Trituration and crystallization are essential techniques for purification of intermediates and drug substances in pharmaceutical process development. Traditionally, identifying the optimal solvent conditions for impurity rejection adopts an empirical approach that can be a time and material consuming process. On the basis of thermodynamic considerations for optimizing the purity and the yield of the crystal product, it is necessary to conduct screening experiments with the crude product in different solvents including mixtures of solvents. In this report, we describe the development and the implementation of a high-throughput screening workflow in a 96-well array format for identifying the optimal purification conditions. The impure samples were first triturated at room temperature and subsequently subjected to a thermal cycle in 96 unique solvents or solvent mixtures at a volume of 0.6 mL per well. The compound solubility and the impurity profiles of both supernatant and recovered solid were analyzed by HPLC. Using a mixture of acetylsalicylic acid containing salicylic acid as the impurity, we investigated the effects of material loading per sample and impurity level on product purity/solubility under both screening and scale-up conditions and evaluated the thermodynamic behavior of product-impurity-solvent interactions based on an isothermal ternary phase diagram. During a further case study, a binary solvent system was identified, and the synergistic effect of binary components was demonstrated for purification of an Amgen compound containing three impurities. This high-throughput screening approach is valuable as an integrated part of process development to identify the thermodynamically favored solvent conditions for purification of pharmaceutical compounds.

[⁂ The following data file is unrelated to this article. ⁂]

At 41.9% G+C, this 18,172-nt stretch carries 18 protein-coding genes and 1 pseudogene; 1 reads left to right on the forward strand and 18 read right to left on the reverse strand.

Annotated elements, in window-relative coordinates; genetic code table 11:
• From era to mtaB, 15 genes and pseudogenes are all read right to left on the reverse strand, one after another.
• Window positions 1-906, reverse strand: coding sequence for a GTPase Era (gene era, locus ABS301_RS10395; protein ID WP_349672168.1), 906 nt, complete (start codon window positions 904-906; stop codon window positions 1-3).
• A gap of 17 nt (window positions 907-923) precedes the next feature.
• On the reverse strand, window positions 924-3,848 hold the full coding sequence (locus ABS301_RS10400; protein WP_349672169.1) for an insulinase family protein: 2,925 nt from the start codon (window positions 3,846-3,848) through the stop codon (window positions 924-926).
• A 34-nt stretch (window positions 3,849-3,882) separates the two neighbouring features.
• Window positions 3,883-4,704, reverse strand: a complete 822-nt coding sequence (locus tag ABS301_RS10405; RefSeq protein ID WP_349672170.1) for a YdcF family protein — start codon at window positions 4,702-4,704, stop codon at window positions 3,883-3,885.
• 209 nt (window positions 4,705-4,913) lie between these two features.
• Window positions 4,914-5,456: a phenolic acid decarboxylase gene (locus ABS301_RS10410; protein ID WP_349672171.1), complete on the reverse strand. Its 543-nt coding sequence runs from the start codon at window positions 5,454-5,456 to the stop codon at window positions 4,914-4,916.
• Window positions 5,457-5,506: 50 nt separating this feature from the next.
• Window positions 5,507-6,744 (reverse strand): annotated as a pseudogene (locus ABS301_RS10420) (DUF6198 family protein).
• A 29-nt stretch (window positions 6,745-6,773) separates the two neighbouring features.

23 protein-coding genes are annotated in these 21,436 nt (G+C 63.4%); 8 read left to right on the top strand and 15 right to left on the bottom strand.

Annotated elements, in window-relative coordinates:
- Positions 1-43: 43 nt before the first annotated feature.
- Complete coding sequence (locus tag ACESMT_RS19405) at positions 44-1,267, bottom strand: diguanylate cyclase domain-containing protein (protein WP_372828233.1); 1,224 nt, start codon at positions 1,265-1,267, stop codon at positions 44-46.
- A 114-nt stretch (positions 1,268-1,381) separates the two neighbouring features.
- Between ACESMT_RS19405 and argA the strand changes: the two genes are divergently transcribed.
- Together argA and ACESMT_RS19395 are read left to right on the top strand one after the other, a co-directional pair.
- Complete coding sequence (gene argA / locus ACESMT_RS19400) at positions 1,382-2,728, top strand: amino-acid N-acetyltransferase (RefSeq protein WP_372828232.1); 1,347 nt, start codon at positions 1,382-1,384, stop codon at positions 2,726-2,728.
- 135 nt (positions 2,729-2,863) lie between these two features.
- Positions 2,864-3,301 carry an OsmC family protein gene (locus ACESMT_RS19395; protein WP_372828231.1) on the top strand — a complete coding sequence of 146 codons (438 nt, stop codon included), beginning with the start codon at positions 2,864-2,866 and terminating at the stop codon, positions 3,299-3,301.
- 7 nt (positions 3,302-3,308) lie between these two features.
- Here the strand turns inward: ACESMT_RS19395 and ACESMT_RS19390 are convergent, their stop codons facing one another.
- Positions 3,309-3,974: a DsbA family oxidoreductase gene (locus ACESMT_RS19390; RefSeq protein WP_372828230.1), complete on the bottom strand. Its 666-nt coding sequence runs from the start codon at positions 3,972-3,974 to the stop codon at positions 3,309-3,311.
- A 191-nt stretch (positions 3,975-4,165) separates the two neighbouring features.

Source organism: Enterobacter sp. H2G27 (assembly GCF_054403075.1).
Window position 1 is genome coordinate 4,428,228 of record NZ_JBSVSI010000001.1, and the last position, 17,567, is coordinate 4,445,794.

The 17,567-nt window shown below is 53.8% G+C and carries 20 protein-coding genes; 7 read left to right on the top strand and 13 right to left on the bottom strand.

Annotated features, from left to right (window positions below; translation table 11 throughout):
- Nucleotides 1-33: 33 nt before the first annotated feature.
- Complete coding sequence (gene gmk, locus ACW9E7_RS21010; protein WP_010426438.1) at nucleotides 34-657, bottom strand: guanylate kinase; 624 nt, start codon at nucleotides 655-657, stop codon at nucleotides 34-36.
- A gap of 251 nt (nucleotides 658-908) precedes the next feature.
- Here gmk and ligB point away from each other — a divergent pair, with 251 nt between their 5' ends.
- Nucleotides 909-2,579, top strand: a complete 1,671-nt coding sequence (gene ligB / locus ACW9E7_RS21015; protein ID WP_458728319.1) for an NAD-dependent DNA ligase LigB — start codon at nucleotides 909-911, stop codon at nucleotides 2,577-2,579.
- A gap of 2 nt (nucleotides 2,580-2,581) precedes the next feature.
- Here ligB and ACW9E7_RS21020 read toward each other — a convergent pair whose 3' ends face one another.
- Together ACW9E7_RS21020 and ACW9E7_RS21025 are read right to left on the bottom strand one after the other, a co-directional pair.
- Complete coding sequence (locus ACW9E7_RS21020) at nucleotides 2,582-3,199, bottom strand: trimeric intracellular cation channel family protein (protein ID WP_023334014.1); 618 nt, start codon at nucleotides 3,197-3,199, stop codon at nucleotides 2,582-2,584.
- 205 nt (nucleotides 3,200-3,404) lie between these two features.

All Science Journal Classification (ASJC) codes
- Physical and Theoretical Chemistry
- Organic Chemistry